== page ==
That said, I call into question some of the article’s claims regarding the negative effects on the church. For one, tithing should actually be higher if people have student loans and are therefore forced into making more money. Lindsay and I have other debt and we never allow this to stop our tithing, even when it would make all the financial sense in the world to. If people aren’t giving and using student loans as an excuse, they weren’t going to give anyway.

    Secondly, I’m not sure who defines “community”, but my definition would certainly be different than the author of this article. My parents have lived all over the world and the US in “full time ministry” – hate the terminology, but it’s all we’ve got at this point to express their vocational choice – and they have created community wherever they’ve gone. I’ve moved with them many of those times and I’ve got friends all over the world and right here where I live. I work in a high-stress job and make the time for friends/family as do my friends and family. Once again I would argue that almost anyone whose life is being ruined by a job they had to take as a result of student loans would have other options – like, say, living in a smaller apartment or driving a lesser car so they could afford to have a less time-intensive job. Additionally, even if we define community the way the author does, I’m not sure he’s correct. Most of my close friends have had significant debt in some form or another and exactly zero of us have let that affect where we live, who we hang out with or where we worship (or, to my previous point, how much we tithe).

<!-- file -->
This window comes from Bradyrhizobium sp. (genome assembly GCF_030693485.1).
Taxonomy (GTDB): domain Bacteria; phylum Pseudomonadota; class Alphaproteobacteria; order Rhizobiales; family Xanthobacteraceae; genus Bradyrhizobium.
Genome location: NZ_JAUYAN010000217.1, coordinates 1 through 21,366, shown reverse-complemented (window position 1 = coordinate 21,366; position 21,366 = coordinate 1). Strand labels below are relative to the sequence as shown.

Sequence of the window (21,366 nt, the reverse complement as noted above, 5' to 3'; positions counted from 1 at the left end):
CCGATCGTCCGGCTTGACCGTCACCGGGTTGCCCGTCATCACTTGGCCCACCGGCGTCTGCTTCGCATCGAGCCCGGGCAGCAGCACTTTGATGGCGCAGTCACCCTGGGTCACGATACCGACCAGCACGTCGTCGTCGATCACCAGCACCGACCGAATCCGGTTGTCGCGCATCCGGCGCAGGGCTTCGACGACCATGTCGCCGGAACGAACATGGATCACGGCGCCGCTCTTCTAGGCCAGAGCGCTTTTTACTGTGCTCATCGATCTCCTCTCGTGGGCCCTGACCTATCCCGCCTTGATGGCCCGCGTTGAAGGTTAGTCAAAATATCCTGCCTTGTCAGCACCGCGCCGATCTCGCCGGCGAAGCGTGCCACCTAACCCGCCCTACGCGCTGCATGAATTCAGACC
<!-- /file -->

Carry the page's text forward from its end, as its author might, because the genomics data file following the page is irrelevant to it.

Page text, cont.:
The place where I do agree with the author is that it can create vocational slavery and limit ministry opportunities and risks. Lindsay, my wife, is forced to work at this point largely because of debts incurred as a result of a business venture and that has been difficult for both of us. We have several friends for whom this is true as well. I think many are missing out on opportunities to serve and/or take risks because they feel they need to pay off these loans. (We are, however, tithing more than if she weren’t working, so at least there’s that). That said, we chose to be where we are financially and while we could have just refused to pay the debt and gotten much of it forgiven, we have faithfully paid down what we owed because we promised to do so when we borrowed it. The vocational slavery we find ourselves in was entirely of our doing.

    What concerns me most about the article – and the many that are out there like it – is that nowhere is there a focus on warning students BEFORE college. The article actually seems to provide no solutions, only problems, but the tone of the article seems to lament the current situation rather than work on how to get students to choose or reject debt before choosing a college/grad school/seminary. Loan forgiveness is not the solution -

    http://www.economist.com/blogs/democracyinamerica/2012/04/panderthon-2012 -

    and subsidizing education probably isn’t either as schools will just charge more. It is unsurprising that the unprecedented increase in available capital to pay for schools (loans/grants/etc.) has led directly to an unprecedented increase in tuition costs. Schools will charge whatever they know people will pay and subsidizing education won’t alleviate that problem. The solution is guiding high school students – and their parents – to be better consumers and decide if they are willing to work off those loans before they take them. The government isn’t going to fix the problem as the problem lies squarely on the shoulders of the people who chose it.

    • Brian Kiley May 3, 2012 at 12:00 pm #

      I agree with just about everything you’ve said here. I especially agree that pre-college education on the costs of post secondary schooling is an important piece of the puzzle. I agree that loan forgiveness is not the answer. I fear it would create more problems than it would solve. I do think there is a way to subsidize education to make it more affordable, but that is, admittedly, a complex issue.